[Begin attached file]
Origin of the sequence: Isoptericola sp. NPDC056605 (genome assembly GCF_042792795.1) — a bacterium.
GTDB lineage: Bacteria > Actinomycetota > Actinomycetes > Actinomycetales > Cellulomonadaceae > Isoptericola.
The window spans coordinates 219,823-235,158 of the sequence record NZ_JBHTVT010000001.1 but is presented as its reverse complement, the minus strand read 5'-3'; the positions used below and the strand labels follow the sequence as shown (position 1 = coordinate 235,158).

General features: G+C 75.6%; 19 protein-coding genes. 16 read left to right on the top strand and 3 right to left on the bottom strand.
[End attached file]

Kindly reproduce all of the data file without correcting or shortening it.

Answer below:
Origin of the sequence: Isoptericola sp. NPDC056605 (genome assembly GCF_042792795.1) — a bacterium.
GTDB lineage: Bacteria > Actinomycetota > Actinomycetes > Actinomycetales > Cellulomonadaceae > Isoptericola.
The window spans coordinates 219,823-235,158 of the sequence record NZ_JBHTVT010000001.1 but is presented as its reverse complement, the minus strand read 5'-3'; the positions used below and the strand labels follow the sequence as shown (position 1 = coordinate 235,158).

General features: G+C 75.6%; 19 protein-coding genes. 16 read left to right on the top strand and 3 right to left on the bottom strand.